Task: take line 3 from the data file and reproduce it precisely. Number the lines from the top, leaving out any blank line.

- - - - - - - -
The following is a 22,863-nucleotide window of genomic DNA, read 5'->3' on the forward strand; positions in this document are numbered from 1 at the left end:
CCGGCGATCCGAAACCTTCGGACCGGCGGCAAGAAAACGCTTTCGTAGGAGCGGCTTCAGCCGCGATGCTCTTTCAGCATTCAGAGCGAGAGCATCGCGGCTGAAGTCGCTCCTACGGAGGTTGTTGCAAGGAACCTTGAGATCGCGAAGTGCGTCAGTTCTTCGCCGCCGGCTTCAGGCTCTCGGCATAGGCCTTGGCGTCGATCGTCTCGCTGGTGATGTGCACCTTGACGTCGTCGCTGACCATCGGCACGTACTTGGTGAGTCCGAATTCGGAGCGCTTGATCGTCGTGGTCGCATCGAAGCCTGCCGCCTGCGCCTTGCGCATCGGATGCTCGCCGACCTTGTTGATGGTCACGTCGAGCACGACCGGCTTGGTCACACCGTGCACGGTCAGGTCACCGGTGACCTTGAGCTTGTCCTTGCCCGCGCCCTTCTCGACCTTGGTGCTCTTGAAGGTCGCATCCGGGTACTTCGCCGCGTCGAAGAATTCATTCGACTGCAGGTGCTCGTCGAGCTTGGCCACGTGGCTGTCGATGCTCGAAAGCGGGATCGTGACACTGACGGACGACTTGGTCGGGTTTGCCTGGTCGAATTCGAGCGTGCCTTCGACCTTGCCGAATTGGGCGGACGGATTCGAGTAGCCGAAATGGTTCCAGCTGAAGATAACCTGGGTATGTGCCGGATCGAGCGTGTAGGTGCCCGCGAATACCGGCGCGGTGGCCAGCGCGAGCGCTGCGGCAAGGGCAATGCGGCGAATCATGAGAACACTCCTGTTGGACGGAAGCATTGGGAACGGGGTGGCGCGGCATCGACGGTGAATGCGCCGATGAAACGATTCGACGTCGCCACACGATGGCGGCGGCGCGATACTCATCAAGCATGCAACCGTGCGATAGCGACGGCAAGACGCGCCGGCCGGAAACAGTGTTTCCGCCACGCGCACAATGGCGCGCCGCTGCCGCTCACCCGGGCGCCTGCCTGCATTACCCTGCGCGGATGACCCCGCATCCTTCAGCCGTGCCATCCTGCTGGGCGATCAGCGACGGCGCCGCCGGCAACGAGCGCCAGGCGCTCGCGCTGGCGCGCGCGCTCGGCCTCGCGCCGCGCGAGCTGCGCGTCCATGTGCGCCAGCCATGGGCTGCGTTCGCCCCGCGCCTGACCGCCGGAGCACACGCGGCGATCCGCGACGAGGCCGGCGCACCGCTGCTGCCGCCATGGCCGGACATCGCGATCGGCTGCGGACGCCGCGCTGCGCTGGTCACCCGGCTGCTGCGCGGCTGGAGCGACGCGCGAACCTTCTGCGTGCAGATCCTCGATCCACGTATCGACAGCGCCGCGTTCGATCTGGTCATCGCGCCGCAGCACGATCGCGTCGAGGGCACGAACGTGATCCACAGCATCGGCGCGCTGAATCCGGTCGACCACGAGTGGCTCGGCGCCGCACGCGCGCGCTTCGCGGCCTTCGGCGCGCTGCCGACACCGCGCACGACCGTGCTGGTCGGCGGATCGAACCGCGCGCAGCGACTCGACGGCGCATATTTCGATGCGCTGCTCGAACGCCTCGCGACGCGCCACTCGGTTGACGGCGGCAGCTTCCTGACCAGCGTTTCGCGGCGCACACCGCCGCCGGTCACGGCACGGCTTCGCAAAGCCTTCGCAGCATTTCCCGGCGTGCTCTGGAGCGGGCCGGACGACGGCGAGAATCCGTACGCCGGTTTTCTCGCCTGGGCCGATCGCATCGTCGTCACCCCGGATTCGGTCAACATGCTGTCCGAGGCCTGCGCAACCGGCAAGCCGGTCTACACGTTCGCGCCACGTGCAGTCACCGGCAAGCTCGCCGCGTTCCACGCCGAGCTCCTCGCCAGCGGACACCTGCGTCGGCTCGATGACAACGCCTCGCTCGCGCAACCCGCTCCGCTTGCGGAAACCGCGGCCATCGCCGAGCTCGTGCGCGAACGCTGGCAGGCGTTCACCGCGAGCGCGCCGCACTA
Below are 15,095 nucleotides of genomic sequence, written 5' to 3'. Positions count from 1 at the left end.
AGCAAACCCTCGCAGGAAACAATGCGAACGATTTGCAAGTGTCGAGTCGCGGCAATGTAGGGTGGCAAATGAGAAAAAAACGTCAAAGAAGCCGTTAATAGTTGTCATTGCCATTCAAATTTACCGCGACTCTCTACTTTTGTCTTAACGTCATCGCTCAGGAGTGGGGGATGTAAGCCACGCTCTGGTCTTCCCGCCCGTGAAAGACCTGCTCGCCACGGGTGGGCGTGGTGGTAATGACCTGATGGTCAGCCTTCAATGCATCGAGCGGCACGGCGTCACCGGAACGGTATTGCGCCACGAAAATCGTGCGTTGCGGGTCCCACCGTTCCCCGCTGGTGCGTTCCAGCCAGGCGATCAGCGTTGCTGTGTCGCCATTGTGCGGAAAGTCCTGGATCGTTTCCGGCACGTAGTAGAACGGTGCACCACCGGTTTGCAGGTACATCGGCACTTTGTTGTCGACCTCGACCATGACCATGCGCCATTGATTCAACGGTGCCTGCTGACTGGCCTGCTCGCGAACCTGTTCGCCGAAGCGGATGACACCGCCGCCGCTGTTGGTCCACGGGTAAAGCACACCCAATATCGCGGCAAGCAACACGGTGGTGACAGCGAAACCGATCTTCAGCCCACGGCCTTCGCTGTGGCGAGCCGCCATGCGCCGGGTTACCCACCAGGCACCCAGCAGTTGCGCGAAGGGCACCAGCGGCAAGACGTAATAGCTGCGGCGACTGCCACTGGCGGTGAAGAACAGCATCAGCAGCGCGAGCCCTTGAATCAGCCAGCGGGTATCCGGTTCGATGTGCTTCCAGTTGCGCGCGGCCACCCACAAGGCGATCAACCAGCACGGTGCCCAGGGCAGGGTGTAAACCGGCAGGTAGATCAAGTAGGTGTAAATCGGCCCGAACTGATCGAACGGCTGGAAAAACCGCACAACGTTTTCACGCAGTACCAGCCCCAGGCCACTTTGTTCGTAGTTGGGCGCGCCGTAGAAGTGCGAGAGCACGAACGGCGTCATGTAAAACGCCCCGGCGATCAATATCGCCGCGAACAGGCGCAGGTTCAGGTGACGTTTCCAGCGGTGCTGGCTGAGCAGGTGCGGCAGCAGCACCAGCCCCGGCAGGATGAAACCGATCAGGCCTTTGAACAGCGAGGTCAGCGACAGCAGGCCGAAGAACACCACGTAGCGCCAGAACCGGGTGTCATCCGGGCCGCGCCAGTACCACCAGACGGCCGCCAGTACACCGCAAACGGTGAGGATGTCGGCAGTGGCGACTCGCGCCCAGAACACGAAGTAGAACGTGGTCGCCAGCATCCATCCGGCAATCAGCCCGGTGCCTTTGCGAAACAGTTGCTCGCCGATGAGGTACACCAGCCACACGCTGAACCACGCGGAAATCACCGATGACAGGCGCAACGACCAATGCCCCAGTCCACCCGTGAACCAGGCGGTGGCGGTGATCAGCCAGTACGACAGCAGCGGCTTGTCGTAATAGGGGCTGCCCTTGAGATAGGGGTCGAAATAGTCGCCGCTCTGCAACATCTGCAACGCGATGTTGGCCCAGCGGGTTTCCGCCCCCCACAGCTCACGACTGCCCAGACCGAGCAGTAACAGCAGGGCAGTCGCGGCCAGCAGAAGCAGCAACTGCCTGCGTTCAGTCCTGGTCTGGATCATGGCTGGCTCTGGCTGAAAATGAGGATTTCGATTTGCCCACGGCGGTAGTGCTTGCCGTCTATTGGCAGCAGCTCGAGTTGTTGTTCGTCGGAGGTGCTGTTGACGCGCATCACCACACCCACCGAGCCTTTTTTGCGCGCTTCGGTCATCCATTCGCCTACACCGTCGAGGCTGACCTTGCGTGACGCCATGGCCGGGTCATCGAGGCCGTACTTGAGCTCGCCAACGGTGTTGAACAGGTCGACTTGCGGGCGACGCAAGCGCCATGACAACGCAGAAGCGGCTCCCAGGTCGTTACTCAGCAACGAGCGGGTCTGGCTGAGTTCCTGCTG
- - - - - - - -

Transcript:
Below are 15,095 nucleotides of genomic sequence, written 5' to 3'. Positions count from 1 at the left end.